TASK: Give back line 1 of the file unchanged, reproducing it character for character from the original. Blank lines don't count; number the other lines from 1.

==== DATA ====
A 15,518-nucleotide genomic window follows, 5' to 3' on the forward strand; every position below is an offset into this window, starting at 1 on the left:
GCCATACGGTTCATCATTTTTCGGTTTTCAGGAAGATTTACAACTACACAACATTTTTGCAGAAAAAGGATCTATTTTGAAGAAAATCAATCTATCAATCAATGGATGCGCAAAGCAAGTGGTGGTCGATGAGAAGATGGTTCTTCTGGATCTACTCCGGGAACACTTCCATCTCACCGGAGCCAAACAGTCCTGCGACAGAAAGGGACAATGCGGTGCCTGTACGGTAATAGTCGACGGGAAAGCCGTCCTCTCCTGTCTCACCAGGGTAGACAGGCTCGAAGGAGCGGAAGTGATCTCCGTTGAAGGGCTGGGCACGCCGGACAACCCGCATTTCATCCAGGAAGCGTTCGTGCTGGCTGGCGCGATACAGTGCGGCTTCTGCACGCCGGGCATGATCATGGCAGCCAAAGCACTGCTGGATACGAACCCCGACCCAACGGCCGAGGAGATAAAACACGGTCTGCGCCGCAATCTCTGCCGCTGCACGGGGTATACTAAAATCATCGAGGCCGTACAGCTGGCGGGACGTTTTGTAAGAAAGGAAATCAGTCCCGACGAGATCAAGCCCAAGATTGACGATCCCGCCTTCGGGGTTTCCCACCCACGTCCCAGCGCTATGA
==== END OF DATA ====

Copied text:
A 15,518-nucleotide genomic window follows, 5' to 3' on the forward strand; every position below is an offset into this window, starting at 1 on the left: